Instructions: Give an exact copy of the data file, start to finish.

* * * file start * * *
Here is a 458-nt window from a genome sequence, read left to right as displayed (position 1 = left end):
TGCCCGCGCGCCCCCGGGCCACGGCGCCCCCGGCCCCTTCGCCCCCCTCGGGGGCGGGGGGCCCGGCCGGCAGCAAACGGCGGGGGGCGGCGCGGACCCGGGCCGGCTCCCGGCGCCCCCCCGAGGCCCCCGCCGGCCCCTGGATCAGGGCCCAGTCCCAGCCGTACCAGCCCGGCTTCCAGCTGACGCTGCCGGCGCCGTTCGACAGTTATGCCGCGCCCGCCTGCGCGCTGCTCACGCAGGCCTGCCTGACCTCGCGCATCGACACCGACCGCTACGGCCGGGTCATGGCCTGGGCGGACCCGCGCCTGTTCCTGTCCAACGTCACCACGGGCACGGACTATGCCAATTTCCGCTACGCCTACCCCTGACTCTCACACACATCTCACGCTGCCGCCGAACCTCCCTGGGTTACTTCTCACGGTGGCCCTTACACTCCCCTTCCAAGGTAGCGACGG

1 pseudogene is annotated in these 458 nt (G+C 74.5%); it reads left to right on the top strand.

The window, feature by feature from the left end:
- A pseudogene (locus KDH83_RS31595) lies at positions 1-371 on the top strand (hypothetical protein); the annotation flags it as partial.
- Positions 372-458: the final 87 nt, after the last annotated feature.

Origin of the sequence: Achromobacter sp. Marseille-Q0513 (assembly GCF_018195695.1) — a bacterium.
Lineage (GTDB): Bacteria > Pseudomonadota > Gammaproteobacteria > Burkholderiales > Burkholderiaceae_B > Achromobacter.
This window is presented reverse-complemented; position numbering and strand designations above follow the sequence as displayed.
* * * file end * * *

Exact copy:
Here is a 458-nt window from a genome sequence, read left to right as displayed (position 1 = left end):
TGCCCGCGCGCCCCCGGGCCACGGCGCCCCCGGCCCCTTCGCCCCCCTCGGGGGCGGGGGGCCCGGCCGGCAGCAAACGGCGGGGGGCGGCGCGGACCCGGGCCGGCTCCCGGCGCCCCCCCGAGGCCCCCGCCGGCCCCTGGATCAGGGCCCAGTCCCAGCCGTACCAGCCCGGCTTCCAGCTGACGCTGCCGGCGCCGTTCGACAGTTATGCCGCGCCCGCCTGCGCGCTGCTCACGCAGGCCTGCCTGACCTCGCGCATCGACACCGACCGCTACGGCCGGGTCATGGCCTGGGCGGACCCGCGCCTGTTCCTGTCCAACGTCACCACGGGCACGGACTATGCCAATTTCCGCTACGCCTACCCCTGACTCTCACACACATCTCACGCTGCCGCCGAACCTCCCTGGGTTACTTCTCACGGTGGCCCTTACACTCCCCTTCCAAGGTAGCGACGG

1 pseudogene is annotated in these 458 nt (G+C 74.5%); it reads left to right on the top strand.

The window, feature by feature from the left end:
- A pseudogene (locus KDH83_RS31595) lies at positions 1-371 on the top strand (hypothetical protein); the annotation flags it as partial.
- Positions 372-458: the final 87 nt, after the last annotated feature.

Origin of the sequence: Achromobacter sp. Marseille-Q0513 (assembly GCF_018195695.1) — a bacterium.
Lineage (GTDB): Bacteria > Pseudomonadota > Gammaproteobacteria > Burkholderiales > Burkholderiaceae_B > Achromobacter.
This window is presented reverse-complemented; position numbering and strand designations above follow the sequence as displayed.